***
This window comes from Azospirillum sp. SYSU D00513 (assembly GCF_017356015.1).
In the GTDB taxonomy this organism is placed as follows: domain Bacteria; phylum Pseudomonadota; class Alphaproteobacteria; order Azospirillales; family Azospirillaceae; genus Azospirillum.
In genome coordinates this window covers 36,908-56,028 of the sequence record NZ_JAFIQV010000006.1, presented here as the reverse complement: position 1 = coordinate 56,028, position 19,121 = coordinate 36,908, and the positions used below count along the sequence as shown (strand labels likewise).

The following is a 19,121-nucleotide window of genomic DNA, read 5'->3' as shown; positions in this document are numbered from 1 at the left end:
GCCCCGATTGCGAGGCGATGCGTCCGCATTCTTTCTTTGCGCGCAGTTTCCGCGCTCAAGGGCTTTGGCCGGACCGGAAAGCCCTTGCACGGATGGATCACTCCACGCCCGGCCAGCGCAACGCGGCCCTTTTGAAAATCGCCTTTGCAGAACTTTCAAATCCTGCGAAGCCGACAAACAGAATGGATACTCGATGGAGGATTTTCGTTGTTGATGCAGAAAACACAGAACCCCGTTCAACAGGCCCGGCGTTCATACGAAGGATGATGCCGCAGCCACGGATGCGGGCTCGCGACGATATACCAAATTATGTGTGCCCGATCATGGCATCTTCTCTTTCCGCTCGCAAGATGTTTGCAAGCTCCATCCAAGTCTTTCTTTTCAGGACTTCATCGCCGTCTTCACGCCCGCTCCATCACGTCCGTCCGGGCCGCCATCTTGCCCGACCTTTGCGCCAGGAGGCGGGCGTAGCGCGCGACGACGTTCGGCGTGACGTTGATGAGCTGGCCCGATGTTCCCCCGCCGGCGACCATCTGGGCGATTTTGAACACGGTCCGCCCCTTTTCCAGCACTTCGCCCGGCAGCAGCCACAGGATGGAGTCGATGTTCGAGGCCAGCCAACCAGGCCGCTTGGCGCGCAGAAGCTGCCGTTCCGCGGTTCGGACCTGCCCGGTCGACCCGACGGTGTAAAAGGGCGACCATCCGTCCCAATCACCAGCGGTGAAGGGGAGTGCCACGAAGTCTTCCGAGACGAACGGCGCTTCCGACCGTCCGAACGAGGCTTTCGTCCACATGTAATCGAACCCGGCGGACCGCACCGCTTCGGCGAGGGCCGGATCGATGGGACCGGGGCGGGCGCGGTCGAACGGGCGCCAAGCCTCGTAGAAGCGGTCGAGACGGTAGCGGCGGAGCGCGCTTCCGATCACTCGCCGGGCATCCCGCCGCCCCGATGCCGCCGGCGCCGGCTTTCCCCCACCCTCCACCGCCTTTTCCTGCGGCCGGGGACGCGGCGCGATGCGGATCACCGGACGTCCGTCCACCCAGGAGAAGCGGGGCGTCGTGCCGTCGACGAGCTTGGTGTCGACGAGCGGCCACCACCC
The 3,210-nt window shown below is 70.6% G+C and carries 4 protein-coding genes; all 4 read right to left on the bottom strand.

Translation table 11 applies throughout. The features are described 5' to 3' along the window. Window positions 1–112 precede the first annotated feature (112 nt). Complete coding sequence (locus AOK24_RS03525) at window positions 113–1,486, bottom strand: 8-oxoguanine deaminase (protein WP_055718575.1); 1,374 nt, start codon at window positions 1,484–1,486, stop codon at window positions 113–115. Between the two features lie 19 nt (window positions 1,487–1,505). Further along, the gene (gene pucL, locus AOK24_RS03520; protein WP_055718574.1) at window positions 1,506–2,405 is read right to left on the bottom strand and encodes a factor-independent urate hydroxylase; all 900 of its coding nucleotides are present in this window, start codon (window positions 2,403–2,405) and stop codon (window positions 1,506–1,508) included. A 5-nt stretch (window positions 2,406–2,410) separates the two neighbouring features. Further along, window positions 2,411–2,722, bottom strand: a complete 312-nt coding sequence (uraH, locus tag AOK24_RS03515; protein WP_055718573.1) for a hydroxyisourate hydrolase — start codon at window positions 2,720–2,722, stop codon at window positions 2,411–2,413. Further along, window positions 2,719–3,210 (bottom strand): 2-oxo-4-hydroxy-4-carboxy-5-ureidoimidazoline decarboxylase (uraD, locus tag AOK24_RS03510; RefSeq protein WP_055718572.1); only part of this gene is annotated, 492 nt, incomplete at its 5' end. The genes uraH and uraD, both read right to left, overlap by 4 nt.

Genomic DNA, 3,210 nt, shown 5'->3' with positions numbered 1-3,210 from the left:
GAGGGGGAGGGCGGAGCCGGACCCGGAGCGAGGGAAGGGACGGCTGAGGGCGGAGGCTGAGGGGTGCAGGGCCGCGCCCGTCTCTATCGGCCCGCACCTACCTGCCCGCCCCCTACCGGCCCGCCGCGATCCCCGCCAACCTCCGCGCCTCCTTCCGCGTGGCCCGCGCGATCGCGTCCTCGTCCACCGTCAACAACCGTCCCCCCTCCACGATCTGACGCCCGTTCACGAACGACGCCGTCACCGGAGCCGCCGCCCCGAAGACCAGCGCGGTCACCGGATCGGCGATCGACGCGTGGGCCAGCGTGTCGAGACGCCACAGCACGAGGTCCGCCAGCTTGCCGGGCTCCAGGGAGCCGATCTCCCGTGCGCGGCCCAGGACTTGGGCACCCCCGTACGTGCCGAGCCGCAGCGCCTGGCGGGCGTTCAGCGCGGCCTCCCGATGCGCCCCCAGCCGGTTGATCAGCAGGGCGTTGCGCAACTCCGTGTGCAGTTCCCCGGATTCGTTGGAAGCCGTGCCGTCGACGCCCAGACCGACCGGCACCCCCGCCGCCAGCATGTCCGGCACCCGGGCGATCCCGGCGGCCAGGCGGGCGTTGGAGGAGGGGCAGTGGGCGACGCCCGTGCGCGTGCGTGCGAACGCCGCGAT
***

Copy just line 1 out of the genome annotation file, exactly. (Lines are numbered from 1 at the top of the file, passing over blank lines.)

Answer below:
This window comes from Azospirillum sp. SYSU D00513 (assembly GCF_017356015.1).